A team of US Special Operations Forces were advising US-backed Syrian Democratic Forces at the location the Russians struck in Deir Ezzor in eastern Syria, one US official said.
US personnel were "at most a couple of miles" away from the where the bomb landed, the official added.
The US troops provided medical care to members of the Syrian Democratic Forces that were wounded in the airstrike, an image of which was tweeted out
by the coalition.
The US is still looking at the possibility the strike so close to US troops, and the SDF fighters it supports, may have been an error by the Russian pilot or a bomb that went astray rather than a deliberate attack on US troops by the Russians, the US official said.
Regardless of the circumstances of the strike, several US officials tell CNN it underscores the risk faced by having Russian, Syrian regime, US and US-backed fighters operating in extremely close proximity in eastern Syria.
The US-led coalition fighting ISIS, Operation Inherent Resolve, issued a statement Saturday saying "Russian munitions impacted a location known to the Russians to contain Syrian Democratic Forces and coalition advisers."
A coalition official told CNN that the coalition denied a Russian military request to strike an area in the province of Deir Ezzor, as there were coalition advisers and US-backed Syrian forces there. But the Russians decided to carry out the strike anyway.
Russian Defense Ministry officials denied the Pentagon's charge Sunday, saying the airstrikes were directed at ISIS targets, according to state-run news agency TASS.
"The Russian Aerospace Force inflict pinpoint strikes only on targets, confirmed through multiple channels, in the districts controlled by IS," ministry spokesman Igor Konashenkov said.
He added that Russian command "notified in advance the US counterparts about borders of the military operation" in Deir Ezzor.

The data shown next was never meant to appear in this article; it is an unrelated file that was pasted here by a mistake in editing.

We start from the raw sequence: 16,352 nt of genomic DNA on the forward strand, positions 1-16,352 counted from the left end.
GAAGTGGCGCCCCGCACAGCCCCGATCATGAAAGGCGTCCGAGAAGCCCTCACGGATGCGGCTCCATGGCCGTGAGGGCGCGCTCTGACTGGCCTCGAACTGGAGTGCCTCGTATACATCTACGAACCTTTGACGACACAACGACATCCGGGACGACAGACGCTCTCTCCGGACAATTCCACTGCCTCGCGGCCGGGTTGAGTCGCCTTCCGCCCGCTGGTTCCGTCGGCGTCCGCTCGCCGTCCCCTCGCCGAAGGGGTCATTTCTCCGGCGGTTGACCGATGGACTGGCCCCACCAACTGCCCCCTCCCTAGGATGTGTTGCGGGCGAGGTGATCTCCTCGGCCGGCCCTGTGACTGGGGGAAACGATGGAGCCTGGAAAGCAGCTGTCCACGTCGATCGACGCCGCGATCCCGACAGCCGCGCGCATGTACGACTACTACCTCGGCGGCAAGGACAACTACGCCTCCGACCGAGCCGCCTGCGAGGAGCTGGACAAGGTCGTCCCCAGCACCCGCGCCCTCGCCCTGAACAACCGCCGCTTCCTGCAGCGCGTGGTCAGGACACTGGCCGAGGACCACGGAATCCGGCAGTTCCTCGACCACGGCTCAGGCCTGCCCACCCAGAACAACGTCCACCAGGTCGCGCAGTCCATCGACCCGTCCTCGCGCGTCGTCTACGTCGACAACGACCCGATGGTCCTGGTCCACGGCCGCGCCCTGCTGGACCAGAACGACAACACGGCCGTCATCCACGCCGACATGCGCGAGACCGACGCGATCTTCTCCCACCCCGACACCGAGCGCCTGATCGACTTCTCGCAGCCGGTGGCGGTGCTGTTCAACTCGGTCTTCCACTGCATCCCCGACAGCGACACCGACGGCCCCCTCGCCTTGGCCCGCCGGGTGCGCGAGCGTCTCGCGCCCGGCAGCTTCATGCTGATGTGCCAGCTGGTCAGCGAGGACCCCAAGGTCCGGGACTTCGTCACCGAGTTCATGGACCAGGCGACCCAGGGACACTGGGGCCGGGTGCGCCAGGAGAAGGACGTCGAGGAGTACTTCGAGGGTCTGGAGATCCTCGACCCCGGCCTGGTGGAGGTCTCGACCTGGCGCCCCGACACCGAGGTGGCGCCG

The incident sparked high level discussions Sunday between US Secretary of State Rex Tillerson and Russian Foreign Minister Sergey Lavrov, as well as a phone call between the Chairman of the Joint Chiefs of Staff, Gen. Joseph Dunford and his Russian counterpart Gen. Valery Gerasimov, the Russian Chief of General Staff.
Coalition officials have said that the recent increased proximity between Russian-backed regime troops and coalition-backed Syrian Democratic Forces has necessitated increased "de-confliction" between the Russian and coalition militaries.
"The convergence of military forces in this area calls for increased awareness and de-confliction," coalition spokesman US Army Col. Ryan Dillon told reporters last week, referring to the regime and SDF offensives in Deir Ezzor province.
While regime forces had primarily operated on the western side of the Euphrates River and SDF forces on the eastern side, the Russian Ministry of Defense issued a statement Monday saying Syrian regime troops, backed by Russian airpower, had crossed over to the river's eastern bank near Deir Ezzor city.
But with Russian and coalition military officers already using the communications hotline that allows the two sides to de-conflict their respective forces on a daily basis, it is difficult to imagine how such efforts can be increased.
"Coalition officials are available and the de-confliction line with Russia is open 24 hours per day," Coalition commander Lt. Gen. Paul E. Funk said in a statement following Saturday's strike.
"We put our full efforts into preventing unnecessary escalation among forces that share ISIS as our common enemy," Funk added.
A US official told CNN that the intent was to shift the de-confliction conversations and focus them to be more tactical, sharing where ground forces were located to prevent any accidental targeting.
And while coalition officials had recently trumpeted de-confliction efforts with Russia, Saturday's incident appeared to cast doubt on their effectiveness.